Speculation grows on third runway approval
Leaked reports are suggesting that the decision to expand Heathrow has already been made
Transport Secretary Alistair Darling has decided to approve the building of a third runway at Heathrow, according to stories in this weekend's national press.
Unpopular announcements are often preceeded by carefully placed leaks from 'informed sources' and it appears that the residents and businesses of West London are being encouraged to believe that airport expansion at Heathrow is inevitable.
The Independent on Sunday reports that 'one campaigner' was certain that Heathrow would be the first of London's airports to see expansion. "That is the hot favourite," said the anonymous activist. He said BAA, which owns Heathrow, was already pushing hard to win local support from local councils that are hostile to the plan.
Pressure for a new runway has come from BAA, major airlines and trades unions, who see airport expansion as a source of new jobs.
A new runway at Heathrow will be followed by a second runway at Stanstead. A new runway will then be built at Stanstead, but not until after 2019, following an agreement between the government and Gatwick's local authority.
Plans to build a new airport at Cliffe, in north Kent, have been abandoned, according to further leaks.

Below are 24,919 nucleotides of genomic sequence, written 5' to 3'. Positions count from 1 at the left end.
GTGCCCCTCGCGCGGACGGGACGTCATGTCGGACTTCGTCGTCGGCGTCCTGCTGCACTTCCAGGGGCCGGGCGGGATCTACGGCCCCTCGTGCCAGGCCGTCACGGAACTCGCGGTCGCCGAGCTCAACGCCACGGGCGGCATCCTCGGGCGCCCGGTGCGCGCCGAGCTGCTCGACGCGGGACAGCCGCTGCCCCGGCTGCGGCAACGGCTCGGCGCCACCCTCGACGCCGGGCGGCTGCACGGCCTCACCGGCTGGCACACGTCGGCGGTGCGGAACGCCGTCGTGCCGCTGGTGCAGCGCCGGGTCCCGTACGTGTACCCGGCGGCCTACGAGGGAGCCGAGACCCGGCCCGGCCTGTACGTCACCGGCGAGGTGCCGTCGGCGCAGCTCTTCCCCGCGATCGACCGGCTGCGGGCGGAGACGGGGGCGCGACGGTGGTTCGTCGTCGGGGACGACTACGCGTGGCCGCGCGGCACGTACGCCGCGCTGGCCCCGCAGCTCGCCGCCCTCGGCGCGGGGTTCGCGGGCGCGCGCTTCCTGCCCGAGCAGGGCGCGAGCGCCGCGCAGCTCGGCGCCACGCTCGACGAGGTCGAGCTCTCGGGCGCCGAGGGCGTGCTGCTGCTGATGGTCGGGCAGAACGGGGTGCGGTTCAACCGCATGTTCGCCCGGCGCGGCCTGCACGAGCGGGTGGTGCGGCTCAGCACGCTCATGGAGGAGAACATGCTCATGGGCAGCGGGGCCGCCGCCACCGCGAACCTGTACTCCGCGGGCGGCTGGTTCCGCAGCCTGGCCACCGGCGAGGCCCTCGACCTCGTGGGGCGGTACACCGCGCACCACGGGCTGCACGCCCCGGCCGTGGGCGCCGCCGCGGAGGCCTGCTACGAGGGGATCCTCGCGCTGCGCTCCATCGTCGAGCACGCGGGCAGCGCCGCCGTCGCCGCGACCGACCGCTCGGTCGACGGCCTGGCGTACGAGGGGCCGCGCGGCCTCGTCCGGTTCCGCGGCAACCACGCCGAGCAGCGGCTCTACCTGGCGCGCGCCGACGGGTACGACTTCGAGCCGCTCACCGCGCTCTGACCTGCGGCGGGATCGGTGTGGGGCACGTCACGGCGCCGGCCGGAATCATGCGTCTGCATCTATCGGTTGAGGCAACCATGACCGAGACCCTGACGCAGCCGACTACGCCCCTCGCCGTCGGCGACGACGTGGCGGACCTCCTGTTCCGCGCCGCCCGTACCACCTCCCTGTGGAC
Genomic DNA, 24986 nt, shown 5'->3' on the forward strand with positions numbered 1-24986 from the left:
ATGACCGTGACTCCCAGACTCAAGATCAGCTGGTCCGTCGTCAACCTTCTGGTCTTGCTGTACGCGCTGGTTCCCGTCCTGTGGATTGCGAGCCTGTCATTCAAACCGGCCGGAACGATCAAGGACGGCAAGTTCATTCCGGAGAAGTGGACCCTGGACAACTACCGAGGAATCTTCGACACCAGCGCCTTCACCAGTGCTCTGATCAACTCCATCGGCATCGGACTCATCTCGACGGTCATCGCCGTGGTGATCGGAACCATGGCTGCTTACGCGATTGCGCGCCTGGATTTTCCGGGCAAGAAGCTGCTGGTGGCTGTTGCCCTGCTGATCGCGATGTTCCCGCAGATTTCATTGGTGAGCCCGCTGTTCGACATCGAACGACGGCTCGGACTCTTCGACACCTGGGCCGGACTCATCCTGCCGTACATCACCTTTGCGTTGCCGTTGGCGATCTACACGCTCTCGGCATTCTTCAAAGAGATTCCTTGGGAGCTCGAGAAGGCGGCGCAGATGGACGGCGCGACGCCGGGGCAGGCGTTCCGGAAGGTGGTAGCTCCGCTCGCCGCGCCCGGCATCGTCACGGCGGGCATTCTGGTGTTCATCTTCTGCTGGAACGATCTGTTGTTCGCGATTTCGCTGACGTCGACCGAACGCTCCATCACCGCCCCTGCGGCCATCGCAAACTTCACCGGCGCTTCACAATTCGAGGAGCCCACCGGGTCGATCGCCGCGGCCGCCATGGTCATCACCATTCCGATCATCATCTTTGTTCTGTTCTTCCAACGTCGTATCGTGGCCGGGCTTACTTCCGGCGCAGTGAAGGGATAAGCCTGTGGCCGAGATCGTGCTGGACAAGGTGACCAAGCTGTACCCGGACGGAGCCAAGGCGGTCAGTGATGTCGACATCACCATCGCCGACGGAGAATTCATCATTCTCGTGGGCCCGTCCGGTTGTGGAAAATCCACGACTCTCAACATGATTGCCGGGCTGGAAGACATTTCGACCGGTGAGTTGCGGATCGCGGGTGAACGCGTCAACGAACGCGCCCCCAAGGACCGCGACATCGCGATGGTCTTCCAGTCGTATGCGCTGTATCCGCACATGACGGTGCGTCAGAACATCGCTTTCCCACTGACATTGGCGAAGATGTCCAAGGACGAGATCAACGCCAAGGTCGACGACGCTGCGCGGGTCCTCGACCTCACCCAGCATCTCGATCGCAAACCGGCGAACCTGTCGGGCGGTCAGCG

Calling on the Government to confirm that no final decision had been taken, Cllr Edward Lister , leader of Wandworth Council said the suspicion must be that the leak was part of a campaign to soften up public opinion. He said, "To many environmentalists it will look like a deliberate ploy to lower expectations. In the end it may not be as many as three new runways - but you can be sure one of them will be the real prize - Heathrow. The council is opposed to a third runway at Heathrow. It believes that the economic benefits of expansion have been overstated while local residents will have to endure the extra noise that will go with the additional flights."
He commented that the Department of Transport appeared to be committed to aviation growth despite warnings from an all-party committee of MPs that international targets for curbing carbon dioxide emissions would not be met if it makes no effort to manage the forecast growth.
The government believes that more runway capacity in the southeast is essential to maintain the region�s position as an international hub competing with Amsterdam and Paris.
Residents� groups said they would demand public inquiries if the new runways were approved. �There will be so much anger in and around Heathrow that there is no doubt that the protest will continue and intensify,� said John Stewart, chairman of HACAN ClearSkies, a Heathrow-based pressure group.
August 19, 2003